Watchdog reveals illegal sale of phone users' data

The Information Commissioner's Office is preparing a prosecution file against a mobile operator's employees who allegedly sold on thousands of customers' details to a competitor.The Information Commissioner, Christopher Graham, said in a statement on Tuesday that his office was highlighting the case in order to argue for custodial sentences for those who sell on personal data without permission.

The Information Commissioner's Office is preparing a prosecution file against a mobile operator's employees who allegedly sold on thousands of customers' details to a competitor.

The Information Commissioner, Christopher Graham, said in a statement on Tuesday that his office was highlighting the case in order to argue for custodial sentences for those who sell on personal data without permission.

According to the statement, ICO investigators have been working with the unspecified mobile operator, who suggested that "employees allegedly sold details relating to customers' mobile phone contracts, including their contract expiry dates".

This information was allegedly sold to the company's competitors, whose agents then used the details to cold-call those customers whose contracts were about to expire, offering them alternative contracts.

"The ICO has investigated and it appears that the information has been sold on to several brokers and that substantial amounts of money have changed hands," the statement read. "The ICO has obtained several search warrants and attended a number of premises, and is now preparing a prosecution file."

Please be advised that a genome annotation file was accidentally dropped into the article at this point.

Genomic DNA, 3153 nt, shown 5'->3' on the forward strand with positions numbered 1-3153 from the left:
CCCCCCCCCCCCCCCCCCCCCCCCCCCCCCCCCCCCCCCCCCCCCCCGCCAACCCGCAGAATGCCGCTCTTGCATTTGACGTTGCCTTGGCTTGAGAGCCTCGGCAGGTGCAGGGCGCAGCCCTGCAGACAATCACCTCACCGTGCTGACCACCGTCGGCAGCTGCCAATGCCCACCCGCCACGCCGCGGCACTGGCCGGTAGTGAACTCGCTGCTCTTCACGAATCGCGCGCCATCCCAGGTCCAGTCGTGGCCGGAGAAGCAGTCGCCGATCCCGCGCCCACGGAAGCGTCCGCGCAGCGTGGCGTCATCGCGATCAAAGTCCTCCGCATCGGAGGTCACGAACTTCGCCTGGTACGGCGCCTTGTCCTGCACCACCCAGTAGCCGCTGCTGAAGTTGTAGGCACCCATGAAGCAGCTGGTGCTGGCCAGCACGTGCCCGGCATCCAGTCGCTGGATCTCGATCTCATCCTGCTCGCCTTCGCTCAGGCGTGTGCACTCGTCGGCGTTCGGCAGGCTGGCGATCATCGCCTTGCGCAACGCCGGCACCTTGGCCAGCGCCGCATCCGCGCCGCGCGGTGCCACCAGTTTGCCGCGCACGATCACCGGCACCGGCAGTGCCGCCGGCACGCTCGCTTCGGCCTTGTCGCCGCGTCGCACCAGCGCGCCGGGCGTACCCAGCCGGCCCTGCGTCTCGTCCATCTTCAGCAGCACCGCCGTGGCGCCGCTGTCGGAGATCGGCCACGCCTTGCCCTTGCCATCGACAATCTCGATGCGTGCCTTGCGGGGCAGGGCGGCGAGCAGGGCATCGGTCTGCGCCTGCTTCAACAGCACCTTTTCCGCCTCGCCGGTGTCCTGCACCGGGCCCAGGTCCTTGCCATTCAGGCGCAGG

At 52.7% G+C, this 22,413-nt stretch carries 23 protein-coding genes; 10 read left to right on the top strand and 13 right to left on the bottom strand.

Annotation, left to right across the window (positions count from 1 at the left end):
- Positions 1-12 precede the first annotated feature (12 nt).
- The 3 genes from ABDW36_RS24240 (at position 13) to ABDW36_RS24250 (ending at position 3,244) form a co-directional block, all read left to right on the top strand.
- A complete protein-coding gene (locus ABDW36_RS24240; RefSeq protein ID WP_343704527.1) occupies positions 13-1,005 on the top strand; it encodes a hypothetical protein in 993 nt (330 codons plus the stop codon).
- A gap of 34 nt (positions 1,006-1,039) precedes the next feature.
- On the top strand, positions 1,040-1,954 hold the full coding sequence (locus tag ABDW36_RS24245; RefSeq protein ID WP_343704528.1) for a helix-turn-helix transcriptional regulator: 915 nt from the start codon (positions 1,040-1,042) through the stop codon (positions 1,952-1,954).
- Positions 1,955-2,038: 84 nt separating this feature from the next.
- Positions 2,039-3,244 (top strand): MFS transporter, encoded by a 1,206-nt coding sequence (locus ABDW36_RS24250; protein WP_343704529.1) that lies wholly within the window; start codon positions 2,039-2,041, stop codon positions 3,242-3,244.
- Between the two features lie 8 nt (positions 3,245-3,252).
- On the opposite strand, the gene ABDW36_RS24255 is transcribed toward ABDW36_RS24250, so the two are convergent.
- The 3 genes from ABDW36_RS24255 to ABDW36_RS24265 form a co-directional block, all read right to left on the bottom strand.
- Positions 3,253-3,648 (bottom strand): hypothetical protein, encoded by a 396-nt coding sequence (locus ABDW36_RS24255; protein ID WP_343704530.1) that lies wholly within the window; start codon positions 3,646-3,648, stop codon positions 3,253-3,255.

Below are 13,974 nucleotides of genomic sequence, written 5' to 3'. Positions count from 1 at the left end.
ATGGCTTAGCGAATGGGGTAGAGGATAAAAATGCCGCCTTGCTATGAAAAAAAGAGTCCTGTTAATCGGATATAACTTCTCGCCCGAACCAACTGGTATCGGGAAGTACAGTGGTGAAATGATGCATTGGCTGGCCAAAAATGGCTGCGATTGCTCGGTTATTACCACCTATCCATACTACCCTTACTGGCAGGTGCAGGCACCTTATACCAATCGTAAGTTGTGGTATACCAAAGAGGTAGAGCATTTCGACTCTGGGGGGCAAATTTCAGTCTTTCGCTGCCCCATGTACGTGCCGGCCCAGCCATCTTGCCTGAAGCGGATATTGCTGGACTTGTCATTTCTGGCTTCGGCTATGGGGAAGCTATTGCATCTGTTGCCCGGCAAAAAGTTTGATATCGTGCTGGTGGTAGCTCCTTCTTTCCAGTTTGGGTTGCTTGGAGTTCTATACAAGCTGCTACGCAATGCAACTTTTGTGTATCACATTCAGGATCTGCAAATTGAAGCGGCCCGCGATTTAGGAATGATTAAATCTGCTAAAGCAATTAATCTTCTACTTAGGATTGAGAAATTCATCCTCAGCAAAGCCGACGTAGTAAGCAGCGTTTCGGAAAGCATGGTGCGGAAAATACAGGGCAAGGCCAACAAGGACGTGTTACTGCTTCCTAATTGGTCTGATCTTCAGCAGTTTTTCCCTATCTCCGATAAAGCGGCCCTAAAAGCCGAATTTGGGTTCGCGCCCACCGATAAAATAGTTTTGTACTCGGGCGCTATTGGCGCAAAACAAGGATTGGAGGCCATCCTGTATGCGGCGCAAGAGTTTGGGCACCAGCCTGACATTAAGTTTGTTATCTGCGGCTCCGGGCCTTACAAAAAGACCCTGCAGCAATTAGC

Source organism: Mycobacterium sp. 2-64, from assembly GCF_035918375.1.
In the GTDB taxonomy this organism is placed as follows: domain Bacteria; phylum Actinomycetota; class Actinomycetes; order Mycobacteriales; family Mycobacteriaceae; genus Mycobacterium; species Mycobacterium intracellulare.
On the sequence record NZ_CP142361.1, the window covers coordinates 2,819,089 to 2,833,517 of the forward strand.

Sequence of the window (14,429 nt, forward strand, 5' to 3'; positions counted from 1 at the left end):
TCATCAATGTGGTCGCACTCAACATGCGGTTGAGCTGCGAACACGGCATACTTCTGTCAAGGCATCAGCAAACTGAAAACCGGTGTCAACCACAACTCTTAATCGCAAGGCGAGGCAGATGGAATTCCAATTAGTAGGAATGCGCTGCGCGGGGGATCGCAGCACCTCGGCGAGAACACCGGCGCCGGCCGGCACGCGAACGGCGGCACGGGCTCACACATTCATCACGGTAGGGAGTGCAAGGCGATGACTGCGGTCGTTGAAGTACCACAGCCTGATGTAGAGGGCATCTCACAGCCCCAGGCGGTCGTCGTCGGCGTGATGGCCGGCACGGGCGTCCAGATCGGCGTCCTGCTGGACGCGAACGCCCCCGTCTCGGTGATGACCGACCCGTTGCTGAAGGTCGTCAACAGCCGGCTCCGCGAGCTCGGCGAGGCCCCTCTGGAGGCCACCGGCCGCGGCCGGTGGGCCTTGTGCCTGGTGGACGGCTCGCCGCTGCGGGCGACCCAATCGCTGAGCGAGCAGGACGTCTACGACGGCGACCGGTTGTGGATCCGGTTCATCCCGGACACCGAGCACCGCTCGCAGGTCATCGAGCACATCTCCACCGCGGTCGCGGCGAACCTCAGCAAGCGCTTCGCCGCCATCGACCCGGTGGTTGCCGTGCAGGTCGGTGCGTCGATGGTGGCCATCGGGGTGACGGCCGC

Graham said he wanted to "close down the entire unlawful industry in personal data", but would only be able to do so if the perpetrators faced prison sentences rather than fines.

"The existing paltry fines for Section 55 offences are simply not enough to deter people from engaging in this lucrative criminal activity," Graham said. "The threat of jail, not fines, will prove a stronger deterrent."

Graham added that a custodial sentence would also give a perpetrator a criminal record and "open up the possibility of extradition in appropriate cases".

The government is currently consulting on a new £500,000 maximum fine for organisations that breach the Data Protection Act — the current maximum fine is just £5,000 — while upcoming European telecoms laws make it mandatory for organisations to report data breaches to the relevant regulators.

UPDATE: It's T-Mobile who got hold of the ICO. A statement reads:

T-Mobile takes the protection of customer information seriously. When it became apparent that contract renewal information was being passed on to third parties without our knowledge, we alerted the Information Commissioner's Office.

Working together, we identified the source of the breach which led to the ICO conducting an extensive investigation which we believe we will lead to a prosecution. While it is deeply regrettable that customer information has been misappropriated in this way, we have proactively supported the ICO to help stamp out what is a problem for the whole industry.

We had been asked before today to keep all information on this case strictly confidential so as to avoid prejudice to the investigation and prosecution. We were therefore surprised at the way in which these statements were made to the BBC today.

ZDNet UK tried to get a comment out of the ICO as to why it publicised the case, but they refused.